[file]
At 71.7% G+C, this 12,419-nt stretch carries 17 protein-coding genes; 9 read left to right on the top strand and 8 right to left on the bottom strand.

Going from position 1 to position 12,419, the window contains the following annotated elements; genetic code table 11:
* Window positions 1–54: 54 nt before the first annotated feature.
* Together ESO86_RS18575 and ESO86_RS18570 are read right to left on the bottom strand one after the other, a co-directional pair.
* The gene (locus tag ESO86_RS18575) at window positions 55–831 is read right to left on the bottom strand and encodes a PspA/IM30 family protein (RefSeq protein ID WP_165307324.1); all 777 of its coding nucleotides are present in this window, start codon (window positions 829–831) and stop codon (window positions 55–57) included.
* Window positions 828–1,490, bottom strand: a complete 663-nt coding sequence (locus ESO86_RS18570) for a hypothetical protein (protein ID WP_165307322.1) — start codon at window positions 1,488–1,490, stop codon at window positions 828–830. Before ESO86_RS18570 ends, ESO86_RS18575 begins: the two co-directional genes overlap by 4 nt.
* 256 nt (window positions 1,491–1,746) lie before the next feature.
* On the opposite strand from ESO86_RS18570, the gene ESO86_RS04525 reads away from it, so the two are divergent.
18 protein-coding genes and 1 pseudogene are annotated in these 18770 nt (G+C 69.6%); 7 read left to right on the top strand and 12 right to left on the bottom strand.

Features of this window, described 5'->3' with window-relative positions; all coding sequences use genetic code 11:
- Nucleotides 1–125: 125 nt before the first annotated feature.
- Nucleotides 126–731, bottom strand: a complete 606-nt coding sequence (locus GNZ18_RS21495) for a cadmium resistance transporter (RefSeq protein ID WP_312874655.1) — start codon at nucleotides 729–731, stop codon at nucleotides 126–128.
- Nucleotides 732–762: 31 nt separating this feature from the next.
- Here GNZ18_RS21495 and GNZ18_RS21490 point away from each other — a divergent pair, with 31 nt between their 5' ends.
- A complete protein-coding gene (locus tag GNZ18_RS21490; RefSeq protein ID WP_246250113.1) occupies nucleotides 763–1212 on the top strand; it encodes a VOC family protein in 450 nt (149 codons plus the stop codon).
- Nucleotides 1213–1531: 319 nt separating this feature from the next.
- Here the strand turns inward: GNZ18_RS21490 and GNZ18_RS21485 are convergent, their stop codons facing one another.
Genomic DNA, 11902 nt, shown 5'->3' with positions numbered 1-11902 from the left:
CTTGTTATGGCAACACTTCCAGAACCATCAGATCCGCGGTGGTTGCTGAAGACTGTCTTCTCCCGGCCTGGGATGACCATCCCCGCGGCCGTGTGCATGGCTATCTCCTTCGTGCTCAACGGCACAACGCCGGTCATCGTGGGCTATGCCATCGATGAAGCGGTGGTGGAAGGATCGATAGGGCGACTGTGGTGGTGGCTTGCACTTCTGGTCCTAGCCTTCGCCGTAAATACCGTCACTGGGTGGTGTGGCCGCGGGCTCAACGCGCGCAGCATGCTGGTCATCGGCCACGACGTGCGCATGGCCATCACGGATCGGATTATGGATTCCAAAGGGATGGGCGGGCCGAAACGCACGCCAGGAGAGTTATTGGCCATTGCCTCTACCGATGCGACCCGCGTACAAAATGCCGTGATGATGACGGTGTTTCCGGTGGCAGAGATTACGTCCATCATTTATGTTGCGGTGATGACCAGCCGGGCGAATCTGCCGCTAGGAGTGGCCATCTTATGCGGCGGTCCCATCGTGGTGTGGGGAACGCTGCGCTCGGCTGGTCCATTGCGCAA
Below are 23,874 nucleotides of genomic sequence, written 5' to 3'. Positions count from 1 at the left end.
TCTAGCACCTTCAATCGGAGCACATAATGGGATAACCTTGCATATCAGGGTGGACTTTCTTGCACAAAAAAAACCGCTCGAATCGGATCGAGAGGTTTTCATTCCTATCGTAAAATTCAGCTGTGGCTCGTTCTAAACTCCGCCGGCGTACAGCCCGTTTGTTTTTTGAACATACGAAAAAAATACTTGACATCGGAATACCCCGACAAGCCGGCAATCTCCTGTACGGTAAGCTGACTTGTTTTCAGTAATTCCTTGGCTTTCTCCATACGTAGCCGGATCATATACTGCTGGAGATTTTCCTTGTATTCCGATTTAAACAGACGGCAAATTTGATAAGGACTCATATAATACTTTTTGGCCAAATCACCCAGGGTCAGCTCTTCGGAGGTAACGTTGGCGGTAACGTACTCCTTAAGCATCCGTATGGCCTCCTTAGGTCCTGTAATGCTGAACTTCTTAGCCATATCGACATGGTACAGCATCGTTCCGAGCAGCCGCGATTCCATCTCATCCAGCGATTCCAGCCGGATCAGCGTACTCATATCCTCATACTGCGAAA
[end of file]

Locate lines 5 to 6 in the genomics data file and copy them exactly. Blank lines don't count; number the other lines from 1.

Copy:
* The gene (locus tag ESO86_RS18575) at window positions 55–831 is read right to left on the bottom strand and encodes a PspA/IM30 family protein (RefSeq protein ID WP_165307324.1); all 777 of its coding nucleotides are present in this window, start codon (window positions 829–831) and stop codon (window positions 55–57) included.
* Window positions 828–1,490, bottom strand: a complete 663-nt coding sequence (locus ESO86_RS18570) for a hypothetical protein (protein ID WP_165307322.1) — start codon at window positions 1,488–1,490, stop codon at window positions 828–830. Before ESO86_RS18570 ends, ESO86_RS18575 begins: the two co-directional genes overlap by 4 nt.